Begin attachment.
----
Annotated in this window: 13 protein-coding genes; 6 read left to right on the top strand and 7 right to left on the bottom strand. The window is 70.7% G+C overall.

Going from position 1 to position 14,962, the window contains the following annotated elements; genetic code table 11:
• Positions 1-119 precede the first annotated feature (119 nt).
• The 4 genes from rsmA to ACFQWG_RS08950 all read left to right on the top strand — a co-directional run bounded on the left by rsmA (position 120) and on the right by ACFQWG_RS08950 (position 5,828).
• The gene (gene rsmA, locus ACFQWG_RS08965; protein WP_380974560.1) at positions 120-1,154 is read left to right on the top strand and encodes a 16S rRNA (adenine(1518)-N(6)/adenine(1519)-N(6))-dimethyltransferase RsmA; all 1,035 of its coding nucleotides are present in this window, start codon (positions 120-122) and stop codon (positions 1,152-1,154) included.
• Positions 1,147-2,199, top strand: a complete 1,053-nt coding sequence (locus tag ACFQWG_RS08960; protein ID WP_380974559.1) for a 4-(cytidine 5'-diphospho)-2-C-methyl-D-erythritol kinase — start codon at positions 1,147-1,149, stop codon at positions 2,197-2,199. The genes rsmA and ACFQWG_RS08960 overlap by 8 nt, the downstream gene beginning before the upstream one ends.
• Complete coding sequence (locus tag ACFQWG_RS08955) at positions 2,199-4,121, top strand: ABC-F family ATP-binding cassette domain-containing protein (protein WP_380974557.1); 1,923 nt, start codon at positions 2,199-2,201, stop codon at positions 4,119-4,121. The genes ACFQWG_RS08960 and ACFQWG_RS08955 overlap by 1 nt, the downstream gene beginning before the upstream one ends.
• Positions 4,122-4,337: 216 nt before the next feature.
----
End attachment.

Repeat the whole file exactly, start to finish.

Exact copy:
Annotated in this window: 13 protein-coding genes; 6 read left to right on the top strand and 7 right to left on the bottom strand. The window is 70.7% G+C overall.

Going from position 1 to position 14,962, the window contains the following annotated elements; genetic code table 11:
• Positions 1-119 precede the first annotated feature (119 nt).
• The 4 genes from rsmA to ACFQWG_RS08950 all read left to right on the top strand — a co-directional run bounded on the left by rsmA (position 120) and on the right by ACFQWG_RS08950 (position 5,828).
• The gene (gene rsmA, locus ACFQWG_RS08965; protein WP_380974560.1) at positions 120-1,154 is read left to right on the top strand and encodes a 16S rRNA (adenine(1518)-N(6)/adenine(1519)-N(6))-dimethyltransferase RsmA; all 1,035 of its coding nucleotides are present in this window, start codon (positions 120-122) and stop codon (positions 1,152-1,154) included.
• Positions 1,147-2,199, top strand: a complete 1,053-nt coding sequence (locus tag ACFQWG_RS08960; protein ID WP_380974559.1) for a 4-(cytidine 5'-diphospho)-2-C-methyl-D-erythritol kinase — start codon at positions 1,147-1,149, stop codon at positions 2,197-2,199. The genes rsmA and ACFQWG_RS08960 overlap by 8 nt, the downstream gene beginning before the upstream one ends.
• Complete coding sequence (locus tag ACFQWG_RS08955) at positions 2,199-4,121, top strand: ABC-F family ATP-binding cassette domain-containing protein (protein WP_380974557.1); 1,923 nt, start codon at positions 2,199-2,201, stop codon at positions 4,119-4,121. The genes ACFQWG_RS08960 and ACFQWG_RS08955 overlap by 1 nt, the downstream gene beginning before the upstream one ends.
• Positions 4,122-4,337: 216 nt before the next feature.